This is part 4 of 4. To read part 3, click here.
Conclusion: GE 2015
Over time, the PAP has become a party more for the rich and for the elite. Yes, it will do things for the lower- and middle-income citizens. But more because it wants our votes to stay in power. I’m not convinced it genuinely, compassionately considers every Singaporean as an equal human being. Maybe a long time ago it did; but not anymore.
Some government critics think the party is corrupt and is enriching itself at our expense. Again, I don’t buy that argument at all.
I just think the PAP has become so fixed in its ways, in its belief in a natural aristocracy, that the best way for society to progress is by nurturing the elites.
Which many of us don’t agree with. So, in 2011, I thought, OK, if the PAP loses one GRC, it’s going to reform.
Sadly, no. A few tweaks here and there, but it’s the same old party with the same archaic beliefs. Does the PAP have the ideological adaptability to lead Singapore in our next phase of growth?
I have serious doubts. The demands of the next fifty years are immeasurably different from the last. The PAP’s perennial, indefatigable, prioritisation of growth over distribution, and its aversion to welfare, are ill-suited for an ageing population, slower growth, rising income inequality and wage stagnation.
On a related note, one of the many problems governments around the world are grappling with today is striking the right balance between national priorities and the demands of transnational corporations/the global elite. The PAP has always been far too accommodating of both constituencies. (And, as mentioned, all its leaders probably belong to that global 0.1%.)
How I think about my vote
This is Part 2 of 4. To read Part 1, click here.
The nexus of power
Conflicts of interest in turn point to the dangerous nexus of political, policy and business power in Singapore.
Before I begin describing this and highlighting why it is bad for Singapore’s future, I want to emphasise three points. First, my arguments here are about conflicts of interest; not cronyism or nepotism. There is no evidence that cronyism or nepotism afflicts Singapore in any significant way.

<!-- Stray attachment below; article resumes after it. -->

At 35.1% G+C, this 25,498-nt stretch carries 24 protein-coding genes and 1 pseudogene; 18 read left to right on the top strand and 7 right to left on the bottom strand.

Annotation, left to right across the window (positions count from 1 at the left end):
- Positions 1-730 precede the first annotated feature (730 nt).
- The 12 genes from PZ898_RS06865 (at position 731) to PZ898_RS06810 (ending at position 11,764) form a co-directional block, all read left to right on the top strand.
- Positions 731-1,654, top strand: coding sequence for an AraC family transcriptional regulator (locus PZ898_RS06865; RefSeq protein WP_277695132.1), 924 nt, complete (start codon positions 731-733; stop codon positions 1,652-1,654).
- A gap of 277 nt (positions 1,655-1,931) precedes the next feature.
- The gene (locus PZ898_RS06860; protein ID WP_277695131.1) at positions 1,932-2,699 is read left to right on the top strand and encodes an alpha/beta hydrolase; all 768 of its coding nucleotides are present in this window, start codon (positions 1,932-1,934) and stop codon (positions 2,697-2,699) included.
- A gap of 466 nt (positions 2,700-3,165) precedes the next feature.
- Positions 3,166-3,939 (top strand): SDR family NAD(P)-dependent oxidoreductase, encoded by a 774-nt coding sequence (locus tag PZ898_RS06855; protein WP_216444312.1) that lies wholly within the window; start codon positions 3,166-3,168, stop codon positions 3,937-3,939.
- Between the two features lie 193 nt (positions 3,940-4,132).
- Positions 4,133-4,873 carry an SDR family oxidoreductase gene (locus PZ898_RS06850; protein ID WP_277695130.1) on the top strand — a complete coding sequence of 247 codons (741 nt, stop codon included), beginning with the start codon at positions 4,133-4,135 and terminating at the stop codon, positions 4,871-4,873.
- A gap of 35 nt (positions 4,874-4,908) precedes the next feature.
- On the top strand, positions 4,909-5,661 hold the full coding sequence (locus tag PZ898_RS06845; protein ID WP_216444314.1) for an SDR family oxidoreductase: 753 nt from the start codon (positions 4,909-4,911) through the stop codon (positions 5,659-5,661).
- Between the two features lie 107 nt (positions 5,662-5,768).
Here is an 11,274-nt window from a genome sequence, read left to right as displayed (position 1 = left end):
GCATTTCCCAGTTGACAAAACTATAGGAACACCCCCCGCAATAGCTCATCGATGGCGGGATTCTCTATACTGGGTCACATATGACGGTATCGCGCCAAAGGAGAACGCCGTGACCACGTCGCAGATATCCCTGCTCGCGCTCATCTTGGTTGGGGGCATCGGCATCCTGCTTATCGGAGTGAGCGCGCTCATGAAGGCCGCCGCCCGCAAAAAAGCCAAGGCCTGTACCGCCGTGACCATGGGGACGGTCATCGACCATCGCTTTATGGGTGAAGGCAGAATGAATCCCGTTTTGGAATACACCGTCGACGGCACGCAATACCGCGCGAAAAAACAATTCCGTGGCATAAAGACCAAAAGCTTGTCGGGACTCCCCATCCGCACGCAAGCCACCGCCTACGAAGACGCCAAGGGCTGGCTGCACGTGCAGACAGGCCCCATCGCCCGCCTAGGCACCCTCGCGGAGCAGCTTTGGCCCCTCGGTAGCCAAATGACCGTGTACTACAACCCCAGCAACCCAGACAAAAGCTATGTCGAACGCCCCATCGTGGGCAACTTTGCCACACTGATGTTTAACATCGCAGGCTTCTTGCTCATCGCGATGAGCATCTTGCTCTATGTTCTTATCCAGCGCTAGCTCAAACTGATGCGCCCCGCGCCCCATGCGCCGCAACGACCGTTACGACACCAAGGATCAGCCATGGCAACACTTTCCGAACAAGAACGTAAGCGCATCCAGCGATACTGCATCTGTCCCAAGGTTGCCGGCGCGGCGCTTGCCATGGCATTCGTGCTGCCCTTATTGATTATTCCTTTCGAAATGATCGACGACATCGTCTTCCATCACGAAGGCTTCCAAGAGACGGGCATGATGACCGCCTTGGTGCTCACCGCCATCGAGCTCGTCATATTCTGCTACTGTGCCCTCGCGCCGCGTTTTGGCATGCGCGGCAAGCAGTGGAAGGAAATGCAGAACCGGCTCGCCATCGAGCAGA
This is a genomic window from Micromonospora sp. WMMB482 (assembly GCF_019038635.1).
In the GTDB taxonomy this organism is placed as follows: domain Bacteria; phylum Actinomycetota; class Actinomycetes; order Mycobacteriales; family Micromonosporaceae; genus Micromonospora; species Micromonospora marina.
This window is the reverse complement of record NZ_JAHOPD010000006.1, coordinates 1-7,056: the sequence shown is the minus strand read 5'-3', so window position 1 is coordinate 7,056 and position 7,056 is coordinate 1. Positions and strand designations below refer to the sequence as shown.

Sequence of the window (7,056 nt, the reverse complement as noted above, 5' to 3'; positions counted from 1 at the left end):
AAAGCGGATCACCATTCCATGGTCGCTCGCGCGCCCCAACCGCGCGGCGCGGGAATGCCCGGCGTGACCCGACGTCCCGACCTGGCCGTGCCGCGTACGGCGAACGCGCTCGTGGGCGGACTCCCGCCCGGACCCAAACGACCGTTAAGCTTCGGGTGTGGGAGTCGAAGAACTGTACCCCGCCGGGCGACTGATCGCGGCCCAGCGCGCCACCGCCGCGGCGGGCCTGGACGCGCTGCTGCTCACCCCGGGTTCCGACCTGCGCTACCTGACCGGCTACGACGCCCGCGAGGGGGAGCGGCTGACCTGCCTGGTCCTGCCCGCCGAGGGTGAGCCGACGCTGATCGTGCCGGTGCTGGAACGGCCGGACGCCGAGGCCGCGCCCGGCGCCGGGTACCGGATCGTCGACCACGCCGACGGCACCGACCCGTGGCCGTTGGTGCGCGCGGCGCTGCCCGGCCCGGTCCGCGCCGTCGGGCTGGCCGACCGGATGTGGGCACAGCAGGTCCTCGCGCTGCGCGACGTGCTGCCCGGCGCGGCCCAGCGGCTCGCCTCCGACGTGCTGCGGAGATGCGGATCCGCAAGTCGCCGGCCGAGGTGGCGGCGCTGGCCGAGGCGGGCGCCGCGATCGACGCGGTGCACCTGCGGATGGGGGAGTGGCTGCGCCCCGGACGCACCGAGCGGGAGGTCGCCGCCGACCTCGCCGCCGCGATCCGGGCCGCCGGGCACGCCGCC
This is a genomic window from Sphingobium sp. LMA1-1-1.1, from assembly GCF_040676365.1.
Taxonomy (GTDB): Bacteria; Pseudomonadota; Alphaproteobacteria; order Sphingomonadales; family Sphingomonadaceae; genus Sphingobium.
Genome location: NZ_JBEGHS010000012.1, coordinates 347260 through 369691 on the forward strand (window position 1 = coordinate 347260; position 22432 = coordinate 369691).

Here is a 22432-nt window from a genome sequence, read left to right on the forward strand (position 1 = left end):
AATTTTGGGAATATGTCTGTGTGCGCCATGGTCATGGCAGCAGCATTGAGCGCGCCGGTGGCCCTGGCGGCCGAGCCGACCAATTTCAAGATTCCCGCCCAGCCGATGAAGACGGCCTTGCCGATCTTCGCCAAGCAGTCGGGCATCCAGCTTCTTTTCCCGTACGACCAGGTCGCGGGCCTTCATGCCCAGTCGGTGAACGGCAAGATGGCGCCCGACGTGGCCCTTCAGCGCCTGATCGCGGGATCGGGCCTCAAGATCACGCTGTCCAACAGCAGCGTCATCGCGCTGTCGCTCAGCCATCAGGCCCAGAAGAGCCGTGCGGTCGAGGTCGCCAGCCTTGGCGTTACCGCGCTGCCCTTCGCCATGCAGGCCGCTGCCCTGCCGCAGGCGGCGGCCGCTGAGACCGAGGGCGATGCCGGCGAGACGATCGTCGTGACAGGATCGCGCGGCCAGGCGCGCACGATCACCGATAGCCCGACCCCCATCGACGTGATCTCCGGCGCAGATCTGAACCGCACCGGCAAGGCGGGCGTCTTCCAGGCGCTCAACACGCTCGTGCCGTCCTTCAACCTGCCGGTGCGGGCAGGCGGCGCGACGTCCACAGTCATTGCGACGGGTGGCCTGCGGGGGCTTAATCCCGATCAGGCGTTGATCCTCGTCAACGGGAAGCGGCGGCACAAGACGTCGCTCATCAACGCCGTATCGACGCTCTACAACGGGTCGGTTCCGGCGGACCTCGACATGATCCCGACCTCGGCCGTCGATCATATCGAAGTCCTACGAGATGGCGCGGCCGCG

Second, I have chosen to name certain public figures below simply because there is no other way to show the existence of these close networks of families and friends in power. Naming them in no way implies that they or their families/friends have ever been involved in anything illegal.
Third, this point is a non-partisan one. Though all the names below are of people close to the PAP—owing to our country’s unique political and institutional history—my broader argument is that Singaporeans should, from here on, vigilantly guard against the emergence of these networks. Today the PAP; tomorrow perhaps the WP.
Every time I think I finally comprehend how closely-knit our leaders in Singapore are, I learn something new that shocks me. This time, it is the network of a new PAP candidate in Pasir Ris-Punggol GRC, whom I will eventually get to.
But first, we need to start at the top: Lee Kuan Yew, Lee Hsien Loong and Ho Ching. Though all of you are aware of this trio, it is important to reiterate its existence and continued power in Singapore today, albeit without the late Mr Lee.
It seems like Nepal has faded quickly from our thoughts. More than 5,000 have died and one million children are in urgent need of help following a 7.9-magnitude earthquake that hit on April 25, 2015. That was followed by dozens of aftershocks and tremors registering more than 4 on the Richter Scale. The earthquake’s epicentre was in Gorkha, the district from where Gurkhas historically come. … Continue reading Nepal, Singapore, Gurkhas